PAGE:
• Topic: Conflict Resolution, NATO, International Cooperation
  • Political Geography: Europe, Eastern Europe, Germany, Serbia
  • Author: Gjergj Murra
  • Publication Date: 02-2003
  • Content Type: Working Paper
  • Institution: Austrian National Defence Academy
  • Abstract: These past three years have been a useful learning process for the Stability Pact. Some achievements are visible, but there also has been much criticism with regards to its real outcome and performance. However, an independent assessment of the process is needed to analyse what is functioning well, and what could be improved, as judged by participants from the region. So far either no through assessment is done, or assessment have been at project level, (technical, in terms of project completion, disbursement, timing, task performed), not in terms of the political goal that projects were designed to achieve. One of the main lessons appears to be the need to refine the approach and priorities. Some topics have already found an answer, while for some other a clearer vision in needed.
  • Topic: Foreign Policy, NATO, International Cooperation, International Organization
  • Political Geography: Europe, Eastern Europe
  • Author: Bernd Papenkort
  • Publication Date: 02-2003
  • Content Type: Working Paper
  • Institution: Austrian National Defence Academy
  • Abstract: In the Balkans, the international community has made numerous costly efforts with the intention of laying the foundations for political stability and economic prosperity as well as giving the local population social perspectives. In view of recent developments in international politics (e.g. the fight against terrorism, the developments in Afghanistan) and political focal points such as the conflict between Israel and Palestine, we should, however, critically take stock of what has been achieved so far and consider measures of adjustment, where necessary. The following theses are food for thought, and I hope they will trigger a lively discussion.
  • Topic: Economics, International Cooperation, International Organization, Non-Governmental Organization, Terrorism
  • Political Geography: Afghanistan, Israel, Eastern Europe, Palestine, Balkans
  • Author: Sabri Ergen
  • Publication Date: 02-2003
  • Content Type: Working Paper
  • Institution: Austrian National Defence Academy
  • Abstract: Let me start my words by quoting from a Security Sector Reform inventory (a gaps analysis paper) that just became available. It encompasses the target states of the Stability Pact. We commissioned this analysis from York University in Canada at the end of last year. We hope to release the project before the end of this year. The inventory is a living document to be updated as required and it contains over 400 entries. It is the largest database that exists in terms of security sector reform-related activities in the region.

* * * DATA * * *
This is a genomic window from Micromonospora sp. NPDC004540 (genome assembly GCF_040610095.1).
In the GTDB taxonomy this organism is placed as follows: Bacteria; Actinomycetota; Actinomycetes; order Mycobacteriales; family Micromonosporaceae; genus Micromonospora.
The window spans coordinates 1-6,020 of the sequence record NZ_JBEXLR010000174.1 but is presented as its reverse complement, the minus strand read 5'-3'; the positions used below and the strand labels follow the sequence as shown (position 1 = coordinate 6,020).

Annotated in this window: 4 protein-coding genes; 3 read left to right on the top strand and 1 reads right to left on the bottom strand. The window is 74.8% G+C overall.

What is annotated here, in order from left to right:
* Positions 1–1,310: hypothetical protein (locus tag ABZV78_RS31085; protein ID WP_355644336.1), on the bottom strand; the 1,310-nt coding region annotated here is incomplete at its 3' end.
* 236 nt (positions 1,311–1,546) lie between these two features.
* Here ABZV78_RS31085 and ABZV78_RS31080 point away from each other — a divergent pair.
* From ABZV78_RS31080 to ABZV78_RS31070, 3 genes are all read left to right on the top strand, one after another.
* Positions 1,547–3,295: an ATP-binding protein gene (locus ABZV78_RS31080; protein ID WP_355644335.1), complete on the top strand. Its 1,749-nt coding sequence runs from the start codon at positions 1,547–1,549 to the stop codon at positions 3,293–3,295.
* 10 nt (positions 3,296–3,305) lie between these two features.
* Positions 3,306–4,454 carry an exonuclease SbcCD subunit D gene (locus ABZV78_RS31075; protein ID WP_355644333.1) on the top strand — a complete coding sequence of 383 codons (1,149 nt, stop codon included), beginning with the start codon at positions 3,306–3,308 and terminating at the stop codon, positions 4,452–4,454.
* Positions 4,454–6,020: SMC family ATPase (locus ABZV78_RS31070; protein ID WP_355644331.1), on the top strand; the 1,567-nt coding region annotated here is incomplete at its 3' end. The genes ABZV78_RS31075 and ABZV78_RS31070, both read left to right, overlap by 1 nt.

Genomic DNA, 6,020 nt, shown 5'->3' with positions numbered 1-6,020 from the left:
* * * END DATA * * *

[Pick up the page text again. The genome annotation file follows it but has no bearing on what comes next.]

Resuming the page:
• Topic: Security, International Cooperation
  • Political Geography: Europe, Canada, Eastern Europe
  • Author: Erhard Busek
  • Publication Date: 02-2003
  • Content Type: Working Paper
  • Institution: Austrian National Defence Academy
  • Abstract: I am not going to tell you what the Stability pact is, because I am sure you are able to look on its web site for more information. What I want to present is a general overview of which role the Stability pact is playing in the development of today's Europe. I think we are heading the wrong direction because we are only looking at details and not at the total picture.
  • Topic: International Cooperation, International Organization
  • Political Geography: Europe, Eastern Europe
  • Author: Sonja Moser-Starrach
  • Publication Date: 02-2003
  • Content Type: Working Paper
  • Institution: Austrian National Defence Academy
  • Abstract: Ever since the signing of the Dayton Peace Agreement in December of 1995, the Council of Europe has pursued a policy of promoting a stable, democratic state, with a view to its integration, at the appropriate time, as a full member of the Council. After almost six and a half years, that time has come.
  • Topic: Human Rights, International Cooperation, International Organization
  • Political Geography: Europe, Eastern Europe
  • Author: Mladen Stanicic
  • Publication Date: 02-2003
  • Content Type: Working Paper
  • Institution: Austrian National Defence Academy
  • Abstract: The Stability Pact is a strategic concept whose aim is to warrant long- term peace and stability in South-Eastern Europe. It is becoming an indispensable element of the global security structure which is currently being constructed in relations between the big powers, the USA, Russia and China, with the active participation of the United Nations, the European Union, international financial institutions and individual countries. As one of the sponsors of the pact, the European Union is keenly interested in stability and peace among its next-door neighbours, some of whom are covered by the pending eastern enlargement. This enlargement is intended to transcend centuries of civilisational and religious divisions in Europe, the causes of many political and armed conflicts in the past. The vision of Europe in the 21st century, reaching all the way to the borders of the former Soviet Union, is that of a multicultural community encompassing states with diverse civilisational, religious, ethnic and cultural characteristics.
  • Topic: Security, Globalization, International Cooperation, International Trade and Finance
  • Political Geography: Russia, United States, China, Europe, Eastern Europe
  • Author: Vladimir Bilandzic
  • Publication Date: 02-2003
  • Content Type: Working Paper
  • Institution: Austrian National Defence Academy